New Tomato Combats Pests and Disease

A Cornell breeder who developed a tomato resistant to thrips and tomato spotted wilt virus continues her research to make the new variety available to small-scale farmers.

by Dani Yokhna
Cornell University plant breeder Martha Mutschler-Chu developed a tomato that is resistant to both thrips and topsovirus. Photo courtesy Cornell University (
Photo courtesy Cornell University
Cornell University plant breeder Martha Mutschler-Chu developed a tomato that is resistant to both thrips and topsovirus.

In the battle against thrips, Cornell breeder Martha Mutschler-Chu has developed a new weapon: a tomato that packs a powerful one-two punch to deter the pests and counter the killer viruses they transmit. The “dual-resistant” varieties (warding off both insects and viruses) might reduce or even eliminate the need for pesticides in several regions.

Thrips are tiny insects that pierce and suck fluids from hundreds of species of plants, including tomatoes, grapesstrawberries and soybeans. They also transmit diseases, such as as the tomato spotted wilt virus, causing millions of dollars in damage to U.S. agricultural crops each year.

Adapting a novel form of insect resistance discovered in a wild plant native to Peru, Mutschler-Chu, professor of plant breeding and genetics, first isolated the resistance. She found that it was mediated by droplets of sugar esters, called acylsugars, which are produced and exuded from hairs (trichomes) that cover the plants. The acylsugars don’t kill the insects, but deter them from feeding or laying eggs on the plants. The process does not require genetic modification and is considered by Cornell to be completely safe.

After successfully transferring the resistance into new lines and breeding out undesirable traits, Mutschler-Chu’s team added a second layer of protection: one or both of two natural genes known to resist the so-called topsoviruses, which include tomato spotted wilt virus.

“If some thrips get through with the virus, the virus resistance genes are there to mop it up,” Mutschler-Chu says.

The Cornell thrips-resistant tomato lines, with and without the virus-resistance genes, will be used by Mutschler-Chu and an interdisciplinary team of eight other scientists from seven other institutions nationwide as part of a new five-year, $3.75 million project to control thrips and topsoviruses in tomatoes. The project is funded by the USDA’s Agriculture and Food Research Initiative and is led by entomologist Diane Ullman of the University of California, Davis, and plant pathologist John Sherwood of the University of Georgia.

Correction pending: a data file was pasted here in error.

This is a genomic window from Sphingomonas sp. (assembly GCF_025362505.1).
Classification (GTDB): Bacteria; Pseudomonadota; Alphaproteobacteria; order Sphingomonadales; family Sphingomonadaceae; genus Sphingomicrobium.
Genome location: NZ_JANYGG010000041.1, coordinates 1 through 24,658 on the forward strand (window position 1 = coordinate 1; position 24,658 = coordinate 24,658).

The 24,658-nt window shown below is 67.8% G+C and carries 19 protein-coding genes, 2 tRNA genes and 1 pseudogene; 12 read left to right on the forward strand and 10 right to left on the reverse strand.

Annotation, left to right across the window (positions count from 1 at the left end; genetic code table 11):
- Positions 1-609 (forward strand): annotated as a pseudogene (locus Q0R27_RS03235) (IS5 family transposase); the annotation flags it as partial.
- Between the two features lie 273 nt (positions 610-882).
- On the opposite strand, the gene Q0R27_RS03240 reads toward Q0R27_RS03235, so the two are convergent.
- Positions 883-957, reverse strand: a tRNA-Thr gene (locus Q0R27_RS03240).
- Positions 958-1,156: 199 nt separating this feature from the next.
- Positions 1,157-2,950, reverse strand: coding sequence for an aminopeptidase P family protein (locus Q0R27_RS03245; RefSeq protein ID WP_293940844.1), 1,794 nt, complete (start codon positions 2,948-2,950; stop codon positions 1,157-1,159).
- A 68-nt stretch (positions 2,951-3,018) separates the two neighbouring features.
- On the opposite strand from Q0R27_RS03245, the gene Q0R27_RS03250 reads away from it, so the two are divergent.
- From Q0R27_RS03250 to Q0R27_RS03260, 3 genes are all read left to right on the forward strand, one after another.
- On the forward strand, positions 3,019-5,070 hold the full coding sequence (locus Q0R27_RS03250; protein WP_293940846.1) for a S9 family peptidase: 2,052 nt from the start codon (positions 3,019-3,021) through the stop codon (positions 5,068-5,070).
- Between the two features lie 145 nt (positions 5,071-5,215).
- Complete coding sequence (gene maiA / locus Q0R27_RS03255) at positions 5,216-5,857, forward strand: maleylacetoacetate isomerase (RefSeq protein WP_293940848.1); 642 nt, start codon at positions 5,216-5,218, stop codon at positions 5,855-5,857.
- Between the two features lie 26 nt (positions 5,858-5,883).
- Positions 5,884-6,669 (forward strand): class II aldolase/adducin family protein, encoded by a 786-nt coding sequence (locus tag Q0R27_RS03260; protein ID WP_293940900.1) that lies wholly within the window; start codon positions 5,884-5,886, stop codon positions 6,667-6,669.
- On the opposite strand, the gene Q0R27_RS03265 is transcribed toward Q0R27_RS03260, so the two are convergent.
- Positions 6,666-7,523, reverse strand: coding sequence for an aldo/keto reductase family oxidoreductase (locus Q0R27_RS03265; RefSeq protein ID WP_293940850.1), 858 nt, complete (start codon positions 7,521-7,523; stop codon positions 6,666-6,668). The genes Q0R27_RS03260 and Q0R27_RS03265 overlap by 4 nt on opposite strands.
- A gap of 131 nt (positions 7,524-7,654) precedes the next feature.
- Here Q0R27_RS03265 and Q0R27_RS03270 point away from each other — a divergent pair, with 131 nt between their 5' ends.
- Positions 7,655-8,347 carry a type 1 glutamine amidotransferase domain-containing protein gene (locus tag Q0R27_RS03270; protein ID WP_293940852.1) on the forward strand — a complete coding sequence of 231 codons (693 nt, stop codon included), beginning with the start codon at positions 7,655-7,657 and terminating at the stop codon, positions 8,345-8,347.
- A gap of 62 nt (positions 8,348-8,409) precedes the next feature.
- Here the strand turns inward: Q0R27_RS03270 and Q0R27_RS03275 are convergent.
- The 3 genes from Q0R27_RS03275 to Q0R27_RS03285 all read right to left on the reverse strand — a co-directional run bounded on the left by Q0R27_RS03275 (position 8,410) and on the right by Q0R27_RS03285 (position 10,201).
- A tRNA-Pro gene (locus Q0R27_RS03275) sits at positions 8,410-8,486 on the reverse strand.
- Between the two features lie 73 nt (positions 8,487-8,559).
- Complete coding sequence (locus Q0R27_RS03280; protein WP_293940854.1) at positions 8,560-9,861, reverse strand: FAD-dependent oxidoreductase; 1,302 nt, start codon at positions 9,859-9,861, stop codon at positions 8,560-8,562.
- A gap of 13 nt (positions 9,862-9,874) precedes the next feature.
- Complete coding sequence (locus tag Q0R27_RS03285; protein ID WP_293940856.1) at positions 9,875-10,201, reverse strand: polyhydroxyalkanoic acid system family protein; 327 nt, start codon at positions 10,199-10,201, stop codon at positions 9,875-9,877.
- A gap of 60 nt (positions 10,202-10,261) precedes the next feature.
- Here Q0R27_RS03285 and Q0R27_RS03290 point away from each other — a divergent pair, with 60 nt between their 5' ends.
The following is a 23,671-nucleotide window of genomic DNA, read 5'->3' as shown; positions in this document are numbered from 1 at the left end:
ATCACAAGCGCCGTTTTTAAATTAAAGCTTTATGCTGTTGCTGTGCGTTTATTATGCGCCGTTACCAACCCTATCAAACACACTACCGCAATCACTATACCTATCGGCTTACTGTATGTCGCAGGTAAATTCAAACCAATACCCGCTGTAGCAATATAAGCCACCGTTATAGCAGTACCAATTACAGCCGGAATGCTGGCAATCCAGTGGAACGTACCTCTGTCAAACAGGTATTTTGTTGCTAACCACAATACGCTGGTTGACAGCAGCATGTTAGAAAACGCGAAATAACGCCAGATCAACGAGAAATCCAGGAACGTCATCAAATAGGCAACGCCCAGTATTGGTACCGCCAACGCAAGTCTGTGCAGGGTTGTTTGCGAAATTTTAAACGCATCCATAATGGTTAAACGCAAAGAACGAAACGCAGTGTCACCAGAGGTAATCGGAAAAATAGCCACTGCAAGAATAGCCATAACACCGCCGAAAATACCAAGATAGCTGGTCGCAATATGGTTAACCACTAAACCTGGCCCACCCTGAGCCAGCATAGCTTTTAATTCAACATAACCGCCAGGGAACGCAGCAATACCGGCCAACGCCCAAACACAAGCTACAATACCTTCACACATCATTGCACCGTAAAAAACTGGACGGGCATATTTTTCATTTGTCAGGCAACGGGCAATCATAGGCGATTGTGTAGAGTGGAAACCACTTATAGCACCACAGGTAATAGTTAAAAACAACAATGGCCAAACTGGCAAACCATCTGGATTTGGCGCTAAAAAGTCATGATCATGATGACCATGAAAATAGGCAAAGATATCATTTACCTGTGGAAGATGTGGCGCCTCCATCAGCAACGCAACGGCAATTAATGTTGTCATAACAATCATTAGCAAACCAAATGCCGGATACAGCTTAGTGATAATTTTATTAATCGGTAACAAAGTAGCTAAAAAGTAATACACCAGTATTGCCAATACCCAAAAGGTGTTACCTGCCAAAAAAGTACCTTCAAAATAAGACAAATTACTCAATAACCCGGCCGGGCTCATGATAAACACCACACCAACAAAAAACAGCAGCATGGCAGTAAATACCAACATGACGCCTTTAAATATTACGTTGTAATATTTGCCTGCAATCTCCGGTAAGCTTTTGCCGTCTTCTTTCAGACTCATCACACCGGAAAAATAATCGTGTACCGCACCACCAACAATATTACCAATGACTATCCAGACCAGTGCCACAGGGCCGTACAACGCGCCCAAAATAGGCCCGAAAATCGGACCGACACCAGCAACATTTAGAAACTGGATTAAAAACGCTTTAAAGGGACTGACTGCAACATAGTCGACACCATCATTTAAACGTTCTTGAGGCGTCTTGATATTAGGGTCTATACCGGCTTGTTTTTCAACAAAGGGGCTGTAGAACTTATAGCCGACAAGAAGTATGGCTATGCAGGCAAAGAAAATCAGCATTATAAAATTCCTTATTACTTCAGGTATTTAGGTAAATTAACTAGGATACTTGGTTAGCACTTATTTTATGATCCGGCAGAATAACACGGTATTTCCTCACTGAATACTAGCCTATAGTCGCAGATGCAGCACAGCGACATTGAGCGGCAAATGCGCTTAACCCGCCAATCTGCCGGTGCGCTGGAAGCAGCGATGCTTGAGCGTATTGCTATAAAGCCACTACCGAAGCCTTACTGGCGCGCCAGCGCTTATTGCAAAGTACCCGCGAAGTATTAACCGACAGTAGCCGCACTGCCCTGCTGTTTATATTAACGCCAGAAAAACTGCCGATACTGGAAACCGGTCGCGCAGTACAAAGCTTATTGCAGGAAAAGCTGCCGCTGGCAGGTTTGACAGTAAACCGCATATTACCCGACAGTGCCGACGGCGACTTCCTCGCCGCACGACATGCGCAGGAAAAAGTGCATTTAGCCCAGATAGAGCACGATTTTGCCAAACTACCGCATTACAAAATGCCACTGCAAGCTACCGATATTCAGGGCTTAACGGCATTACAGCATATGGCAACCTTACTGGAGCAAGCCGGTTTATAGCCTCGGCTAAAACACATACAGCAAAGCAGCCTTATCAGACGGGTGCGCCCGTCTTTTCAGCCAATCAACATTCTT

Subscribe now

Mutschler-Chu says the collaboration will allow her to test the varieties in different regions and use the feedback to further refine breeding lines and create new, improved ones. Whether it be altering sugar levels to suit different environments, or tweaking virus resistance, Mutschler-Chu wants to discover the best package for insect and virus control. Her discoveries will be shared with seed companies so they can transfer the traits into their varieties.

“It brings us closer and closer to something that can be used commercially to essentially eliminate the need for pesticides in many growing regions,” Mutschler-Chu says.

The project rests on a foundation that was built over 20 years, supported by college-level funding and federal Hatch grants. During that time, new tools of molecular biology were developed, from PCR-based genetic markers and single nucleotide polymorphism markers to the sequencing of the tomato genome. Using the new methods, it took Mutschler-Chu 10 years to develop the first tomato line with enough acylsugar, then four years to create a better series of 30 lines.

The impact of her research could be far-reaching, she says. Not only would it be a boon to the U.S agricultural economy, it could also have significant impact in the developing world, where tomatoes are one of the most popular vegetable cash crops, especially for small-scale subsistence farmers.

“This is even more critical, because they don’t have the resources to buy pesticides, and there is often misuse of pesticides,” Mutschler-Chu says.


Leave a Reply

Your email address will not be published. Required fields are marked *